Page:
Would-be censors are using the big lie technique to manipulate public opinion on the eve of far-reaching and intrusive legislation. Time Magazine's June 2, 1995 "Cyberporn" cover story, based on allegedly scientific research into pornography on the Internet, has already been cited on the floor of the U.S. Congress in connection with the so-called "Communications Decency Act" and other attempts to create a legislative staging area for federal control of what citizens post online.
But the case for censorship is falling apart as the Time article and the report on which it was based come under scrutiny. Two of the experts who had been asked to comment on the research discovered serious flaws in the report - not just scientific quibbles, but gross misrepresentation and bogus methodology. The research was not submitted to peer review by specialists in the appropriate scientific field, as required for all respectable scientific findings, and the full report was embargoed because of an exclusive arrangement with Time. Professor Donna Hoffman of Vanderbilt University and Mike Godwin of the Electronic Frontier Foundation were asked by Time editors to comment on the conclusions. Both expressed serious misgivings about the validity of the study, but they were denied access to the full report.
Martin Rimm an undergraduate, calling himself "a research team from Carnegie Mellon," conducted a survey of (mostly) computer bulletin board systems (BBSs). Keep in mind that the Internet is something entirely different from BBSs. Although his study concentrated on BBSs, Rimm generalized it. The official title of his paper in the non-peer-reviewed Georgetown Law Journal was "Marketing Pornography on the Information Superhighway."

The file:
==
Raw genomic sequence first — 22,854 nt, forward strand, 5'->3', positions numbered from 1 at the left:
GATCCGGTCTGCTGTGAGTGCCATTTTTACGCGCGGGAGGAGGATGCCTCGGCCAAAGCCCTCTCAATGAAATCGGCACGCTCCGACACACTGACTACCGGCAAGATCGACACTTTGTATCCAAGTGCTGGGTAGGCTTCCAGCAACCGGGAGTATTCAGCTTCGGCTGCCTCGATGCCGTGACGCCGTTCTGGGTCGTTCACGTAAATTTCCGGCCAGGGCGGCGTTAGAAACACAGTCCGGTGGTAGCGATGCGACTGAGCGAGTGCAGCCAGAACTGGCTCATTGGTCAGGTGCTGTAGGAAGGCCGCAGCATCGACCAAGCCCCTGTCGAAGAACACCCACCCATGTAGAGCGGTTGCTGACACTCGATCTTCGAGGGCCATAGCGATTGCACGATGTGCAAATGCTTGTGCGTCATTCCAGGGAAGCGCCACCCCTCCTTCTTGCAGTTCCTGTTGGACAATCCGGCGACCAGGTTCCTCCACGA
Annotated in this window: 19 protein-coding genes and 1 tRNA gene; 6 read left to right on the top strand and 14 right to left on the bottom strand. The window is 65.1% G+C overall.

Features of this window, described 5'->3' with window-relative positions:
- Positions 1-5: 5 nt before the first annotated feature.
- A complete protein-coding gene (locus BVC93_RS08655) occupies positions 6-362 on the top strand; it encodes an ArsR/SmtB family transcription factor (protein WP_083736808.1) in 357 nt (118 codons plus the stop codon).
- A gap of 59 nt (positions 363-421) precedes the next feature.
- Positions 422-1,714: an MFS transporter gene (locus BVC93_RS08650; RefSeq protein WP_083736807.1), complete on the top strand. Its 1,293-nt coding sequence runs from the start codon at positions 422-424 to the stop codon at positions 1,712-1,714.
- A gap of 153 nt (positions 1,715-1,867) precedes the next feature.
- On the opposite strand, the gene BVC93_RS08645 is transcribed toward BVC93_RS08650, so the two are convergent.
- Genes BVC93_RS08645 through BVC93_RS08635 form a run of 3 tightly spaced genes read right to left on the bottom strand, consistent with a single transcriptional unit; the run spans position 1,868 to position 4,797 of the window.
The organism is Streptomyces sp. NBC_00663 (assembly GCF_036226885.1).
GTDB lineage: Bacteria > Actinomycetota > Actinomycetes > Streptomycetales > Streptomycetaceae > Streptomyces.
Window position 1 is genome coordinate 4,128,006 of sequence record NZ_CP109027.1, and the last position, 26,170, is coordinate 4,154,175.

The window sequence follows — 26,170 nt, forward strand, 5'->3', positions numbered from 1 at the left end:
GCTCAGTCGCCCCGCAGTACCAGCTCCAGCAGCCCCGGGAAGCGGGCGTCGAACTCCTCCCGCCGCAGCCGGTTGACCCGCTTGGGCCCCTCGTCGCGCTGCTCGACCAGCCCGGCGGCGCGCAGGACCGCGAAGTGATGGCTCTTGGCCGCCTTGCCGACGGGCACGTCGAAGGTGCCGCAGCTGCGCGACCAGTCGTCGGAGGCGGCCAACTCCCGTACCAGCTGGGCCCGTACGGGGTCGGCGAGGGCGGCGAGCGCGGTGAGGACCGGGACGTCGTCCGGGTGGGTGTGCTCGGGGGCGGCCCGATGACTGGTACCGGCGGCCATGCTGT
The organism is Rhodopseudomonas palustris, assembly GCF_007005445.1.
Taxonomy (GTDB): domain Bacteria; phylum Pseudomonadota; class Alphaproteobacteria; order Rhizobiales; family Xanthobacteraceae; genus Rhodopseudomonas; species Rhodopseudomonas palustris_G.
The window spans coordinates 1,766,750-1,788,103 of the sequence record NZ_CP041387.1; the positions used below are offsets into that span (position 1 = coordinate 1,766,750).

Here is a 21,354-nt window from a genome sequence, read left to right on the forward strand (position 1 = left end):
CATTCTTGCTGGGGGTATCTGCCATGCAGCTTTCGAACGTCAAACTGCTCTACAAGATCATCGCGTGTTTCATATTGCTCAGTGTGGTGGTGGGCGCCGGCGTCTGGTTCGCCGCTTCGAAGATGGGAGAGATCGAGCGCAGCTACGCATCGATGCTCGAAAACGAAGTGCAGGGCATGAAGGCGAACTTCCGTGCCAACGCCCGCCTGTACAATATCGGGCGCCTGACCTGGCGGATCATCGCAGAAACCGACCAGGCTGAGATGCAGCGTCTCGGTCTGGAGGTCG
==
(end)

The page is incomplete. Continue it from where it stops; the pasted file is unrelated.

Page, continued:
Time editor Phillip Elmer-DeWitt asked Professor Donna Hoffman of Vanderbilt University their opinions of the study (based on nothing more than the abstract) because she and her partner, Thomas Novak, are marketing experts who specialize in studying the Internet. After a thorough review of the full Rimm research report, Hoffman and Novak flatly accuse Rimm of "misrepresentation, manipulation, lack of objectivity, and methodological flaws". The entire critique can be found at Hoffman & Novak's website. More information about the flaws in the Rimm research is available at HotWired.
Hoffman and Novak emphasize: "The [Rimm] study is positioned as 'Marketing pornography on the information superhighway.' Yet, it deals neither with marketing nor the information superhighway, and displays a considerable lack of understanding of both areas."
Godwin, EFF legal counsel, has an equally strong opinion: "Time and leading science-and-technology journalist Philip Elmer-DeWitt agreed to publicize, and implicitly endorse, an undergraduate's flawed and misleading 'research' about porn on the Net under conditions that prevented any competent independent review that would have blunted the sensationalistic effect of Time's story. In doing so, Time and DeWitt betrayed the core value of journalistic professionalism - never surrender your independence - and, by doing so, they also betrayed their readers and the American public as a whole. Countless Americans trust Time to tell the truth and to be beholden to no one. Time violated that trust."
Ironically, the very medium under attack by pro-censorship politicians played an essential role in the debunking of the Rimm report. Hoffman, Godwin, DeWitt, myself, and others are all active participants in the Well's Media conference, where the story of the flawed research first surfaced.
Basing sweeping legislation on bad science demeans scholarship, journalism, and democracy. Before our representatives make any laws based on this research, they owe it to us to take a critical look at the research, now that alarms have been raised. We should make major decisions affecting our liberties on the basis of legitimate research, not pseudoscience, disinformation, and demagoguery. Download the Hoffman and Novak critique, print it, and mail it to your representative today.
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